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Quick, Guess Which State Is Actually Moving BACKWARDS on Solar PV?

Also, here are some policies that could turn this around - fast!

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Without looking at the following tables and graphics, which state do you think actually did *worse* – in terms of its solar PV installation ranking – in 2018 vs. 2017 and in Q1-Q3 2019 vs. 2018? Yep, that would be our own state of Virginia, where – according to a new report by Wood Mackenzie – we’re going in the wrong direction, even as “US solar market sees best quarter ever for residential installations.”

Thus, according to Wood Mackenzie, Virginia’s 2018 State solar PV installation ranking fell from #10 in 2017 to #14 in 2018 to #19 in the first three quarters of 2019. Great, eh? Also, note how Virginia ranks well behind North Carolina…and Georgia…and New Jersey…and New York…and Maryland…and Minnesota…and Rhode Island…and Utah…and Massachusetts…and Connecticut, etc? Note how many of those states are actually to the *north* of Virginia? So…nope, you can’t blame geography or climate or whatever. Instead, it’s all about government policy – good policy (in the cases of many of the states that rank higher than Virginia) and bad policy (in the case of Virginia and many of the states that rank even lower). Of course, the main reasons Virginia has such piss-poor policy to promote a rapid transition to clean energy are obvious:

  • The corrupting, deleterious influence and power of Dominion Energy on our political system has held us back in many ways, including the transition to clean energy, including distributed (e.g., not under Dominion’s control) solar power.
  • Fossil-fuel-industry-shill Republicans having been in charge of the Virginia General Assembly for years.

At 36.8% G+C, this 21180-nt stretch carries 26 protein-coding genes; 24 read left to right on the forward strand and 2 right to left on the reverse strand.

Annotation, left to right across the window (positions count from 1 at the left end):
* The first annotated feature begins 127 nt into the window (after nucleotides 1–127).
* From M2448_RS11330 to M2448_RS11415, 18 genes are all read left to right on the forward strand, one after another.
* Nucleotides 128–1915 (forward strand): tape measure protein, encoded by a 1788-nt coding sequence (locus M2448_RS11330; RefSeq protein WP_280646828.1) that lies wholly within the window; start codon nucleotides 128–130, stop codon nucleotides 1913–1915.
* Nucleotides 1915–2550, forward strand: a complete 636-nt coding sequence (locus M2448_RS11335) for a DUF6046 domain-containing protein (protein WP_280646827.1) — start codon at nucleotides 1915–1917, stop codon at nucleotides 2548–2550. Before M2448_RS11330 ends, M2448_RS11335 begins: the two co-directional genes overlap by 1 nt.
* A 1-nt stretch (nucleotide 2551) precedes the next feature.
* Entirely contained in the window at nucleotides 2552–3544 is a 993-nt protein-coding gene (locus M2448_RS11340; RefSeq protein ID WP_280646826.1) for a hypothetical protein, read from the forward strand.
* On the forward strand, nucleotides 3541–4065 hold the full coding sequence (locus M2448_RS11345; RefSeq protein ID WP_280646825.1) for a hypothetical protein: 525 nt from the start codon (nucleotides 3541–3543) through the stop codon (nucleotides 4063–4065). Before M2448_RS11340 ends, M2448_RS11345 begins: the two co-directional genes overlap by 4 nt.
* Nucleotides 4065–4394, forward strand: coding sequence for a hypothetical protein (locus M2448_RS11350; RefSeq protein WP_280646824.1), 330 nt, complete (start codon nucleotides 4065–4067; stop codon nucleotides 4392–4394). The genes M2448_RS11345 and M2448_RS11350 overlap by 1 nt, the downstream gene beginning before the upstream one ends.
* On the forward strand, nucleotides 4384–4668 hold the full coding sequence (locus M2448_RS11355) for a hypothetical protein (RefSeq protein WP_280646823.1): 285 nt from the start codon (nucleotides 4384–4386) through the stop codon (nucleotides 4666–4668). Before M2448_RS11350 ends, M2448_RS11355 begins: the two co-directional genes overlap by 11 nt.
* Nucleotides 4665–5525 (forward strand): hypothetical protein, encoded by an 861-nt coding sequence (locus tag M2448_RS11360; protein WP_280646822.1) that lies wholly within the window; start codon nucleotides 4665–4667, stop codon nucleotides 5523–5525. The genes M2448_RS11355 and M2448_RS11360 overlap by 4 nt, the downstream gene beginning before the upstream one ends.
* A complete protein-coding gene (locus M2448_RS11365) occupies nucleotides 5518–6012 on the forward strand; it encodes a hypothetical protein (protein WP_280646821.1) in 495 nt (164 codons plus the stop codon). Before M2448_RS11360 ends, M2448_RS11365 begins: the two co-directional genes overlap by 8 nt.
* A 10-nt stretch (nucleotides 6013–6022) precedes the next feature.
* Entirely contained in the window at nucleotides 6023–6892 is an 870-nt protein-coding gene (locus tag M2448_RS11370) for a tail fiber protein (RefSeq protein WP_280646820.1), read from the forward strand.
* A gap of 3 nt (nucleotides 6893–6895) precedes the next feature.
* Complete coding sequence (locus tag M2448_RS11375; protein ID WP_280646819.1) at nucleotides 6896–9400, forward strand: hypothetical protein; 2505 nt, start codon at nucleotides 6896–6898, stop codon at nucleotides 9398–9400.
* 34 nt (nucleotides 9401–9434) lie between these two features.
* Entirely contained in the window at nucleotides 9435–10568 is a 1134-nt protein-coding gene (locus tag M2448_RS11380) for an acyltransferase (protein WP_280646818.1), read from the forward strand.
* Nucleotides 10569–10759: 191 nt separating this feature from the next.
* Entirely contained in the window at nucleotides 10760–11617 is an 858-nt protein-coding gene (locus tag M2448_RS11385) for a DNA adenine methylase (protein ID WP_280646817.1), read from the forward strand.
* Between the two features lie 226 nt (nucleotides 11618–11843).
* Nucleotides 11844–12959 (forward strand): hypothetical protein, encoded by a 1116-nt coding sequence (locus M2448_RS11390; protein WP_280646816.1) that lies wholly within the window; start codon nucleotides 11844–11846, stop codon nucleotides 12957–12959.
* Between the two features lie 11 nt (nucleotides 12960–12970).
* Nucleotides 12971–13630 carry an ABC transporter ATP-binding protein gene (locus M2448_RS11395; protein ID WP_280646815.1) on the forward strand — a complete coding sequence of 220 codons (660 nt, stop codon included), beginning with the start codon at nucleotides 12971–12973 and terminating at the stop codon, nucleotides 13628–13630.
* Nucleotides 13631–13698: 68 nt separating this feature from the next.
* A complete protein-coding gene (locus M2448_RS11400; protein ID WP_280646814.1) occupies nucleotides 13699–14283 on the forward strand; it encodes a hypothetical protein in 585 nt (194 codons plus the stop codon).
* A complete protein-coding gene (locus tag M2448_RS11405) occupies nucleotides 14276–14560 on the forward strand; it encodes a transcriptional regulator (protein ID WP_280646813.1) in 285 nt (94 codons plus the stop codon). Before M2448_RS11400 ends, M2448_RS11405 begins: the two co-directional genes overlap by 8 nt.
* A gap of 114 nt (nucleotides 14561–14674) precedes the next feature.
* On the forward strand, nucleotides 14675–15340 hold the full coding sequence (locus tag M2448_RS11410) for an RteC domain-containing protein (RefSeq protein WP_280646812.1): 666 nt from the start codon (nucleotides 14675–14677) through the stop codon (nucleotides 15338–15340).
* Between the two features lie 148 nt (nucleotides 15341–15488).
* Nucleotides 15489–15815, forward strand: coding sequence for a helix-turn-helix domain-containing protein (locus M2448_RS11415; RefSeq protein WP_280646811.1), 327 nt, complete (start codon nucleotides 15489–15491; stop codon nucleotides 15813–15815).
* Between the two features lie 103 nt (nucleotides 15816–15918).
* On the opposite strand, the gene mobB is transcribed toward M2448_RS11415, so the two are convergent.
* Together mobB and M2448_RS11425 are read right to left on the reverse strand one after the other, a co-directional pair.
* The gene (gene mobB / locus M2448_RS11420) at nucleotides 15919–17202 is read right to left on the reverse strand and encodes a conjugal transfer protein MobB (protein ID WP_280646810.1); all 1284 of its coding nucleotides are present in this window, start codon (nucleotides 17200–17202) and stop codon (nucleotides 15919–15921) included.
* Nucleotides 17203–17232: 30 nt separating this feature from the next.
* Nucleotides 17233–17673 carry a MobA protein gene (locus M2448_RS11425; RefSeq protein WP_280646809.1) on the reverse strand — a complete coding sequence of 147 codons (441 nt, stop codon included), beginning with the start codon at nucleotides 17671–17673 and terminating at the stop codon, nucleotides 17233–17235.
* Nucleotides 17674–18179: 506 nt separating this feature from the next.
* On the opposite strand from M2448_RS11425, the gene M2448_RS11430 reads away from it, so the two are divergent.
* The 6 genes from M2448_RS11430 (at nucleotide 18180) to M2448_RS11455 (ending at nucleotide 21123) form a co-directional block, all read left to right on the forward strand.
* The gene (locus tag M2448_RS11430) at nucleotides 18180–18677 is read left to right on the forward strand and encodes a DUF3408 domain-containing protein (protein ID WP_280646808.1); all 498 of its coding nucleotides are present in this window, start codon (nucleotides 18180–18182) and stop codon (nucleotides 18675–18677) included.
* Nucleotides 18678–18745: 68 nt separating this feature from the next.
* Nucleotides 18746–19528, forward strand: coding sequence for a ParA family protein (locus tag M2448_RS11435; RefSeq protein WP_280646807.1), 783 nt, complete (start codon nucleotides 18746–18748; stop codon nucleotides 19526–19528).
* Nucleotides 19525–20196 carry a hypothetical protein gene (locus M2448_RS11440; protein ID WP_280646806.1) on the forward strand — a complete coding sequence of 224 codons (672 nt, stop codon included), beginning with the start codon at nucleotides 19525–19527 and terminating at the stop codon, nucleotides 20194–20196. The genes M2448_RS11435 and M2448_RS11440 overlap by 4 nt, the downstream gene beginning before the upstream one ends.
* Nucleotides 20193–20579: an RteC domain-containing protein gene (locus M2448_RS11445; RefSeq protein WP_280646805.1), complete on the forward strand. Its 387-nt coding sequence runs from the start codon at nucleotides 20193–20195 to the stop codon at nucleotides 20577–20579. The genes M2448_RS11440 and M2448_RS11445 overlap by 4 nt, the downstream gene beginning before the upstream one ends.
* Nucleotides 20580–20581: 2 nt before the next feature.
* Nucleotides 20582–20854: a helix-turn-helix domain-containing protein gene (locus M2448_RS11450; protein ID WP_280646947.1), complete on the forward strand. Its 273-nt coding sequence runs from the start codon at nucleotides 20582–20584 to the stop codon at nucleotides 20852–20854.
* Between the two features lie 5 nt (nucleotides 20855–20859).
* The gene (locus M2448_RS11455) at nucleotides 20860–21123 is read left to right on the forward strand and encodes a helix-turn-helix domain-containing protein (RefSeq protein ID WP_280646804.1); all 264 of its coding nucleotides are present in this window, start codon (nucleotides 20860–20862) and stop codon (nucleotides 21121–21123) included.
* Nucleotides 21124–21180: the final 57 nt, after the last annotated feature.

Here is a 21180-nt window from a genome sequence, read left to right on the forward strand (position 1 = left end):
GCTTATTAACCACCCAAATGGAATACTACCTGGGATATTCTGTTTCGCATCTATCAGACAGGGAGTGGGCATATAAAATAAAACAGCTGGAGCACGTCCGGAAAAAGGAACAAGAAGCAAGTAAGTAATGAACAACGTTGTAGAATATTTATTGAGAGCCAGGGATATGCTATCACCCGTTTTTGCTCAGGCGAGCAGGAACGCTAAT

Fortunately, Democrats will soon be in charge, and they hopefully will change this situation. Which policies should Democrats adopt? Here’s a short list, from the Virginia environmental groups’ policy agenda released this past Saturday, which if enacted into law could really turn things around – fast!

  • “Require utility investments in clean energy, including an enforceable near-term percentage target, such as a 50% clean energy standard by 2030.”
  • Incentivize solar developers to use previously developed or degraded land, such as post- mining land, by offering tax credits.”
  • “Break down barriers to distributed solar so that it can become a viable option in Virginia.”
  • Support distributed solar through incentives such as tax credits, rebates, or low-interest loans.”
  • Remove barriers that limit customers’ access to distributed solar, including lifting the 1% cap on net metering for customers in investor-owned utility territories, affirming the legality of third-party power purchase agreements for all customers, and allowing local governments to use electricity from a solar project on one property to serve buildings on nearby properties.”
  • “Implement specific programs to expand access to distributed energy for low- and moderate-income customers.”
  • Reject any changes to the net metering compensation structure, unless those changes, at a minimum: Grandfather all existing net-metering customers;  Mandate that any changes to net metering do not take effect for at least five years; and, Ensure the economic incentives are as good as or better for customers than the current net metering system.”

Come the end of the 2020 Virginia General Assembly session, we’ll know how successful it’s been by looking back at lists like this one and seeing how much of it got done.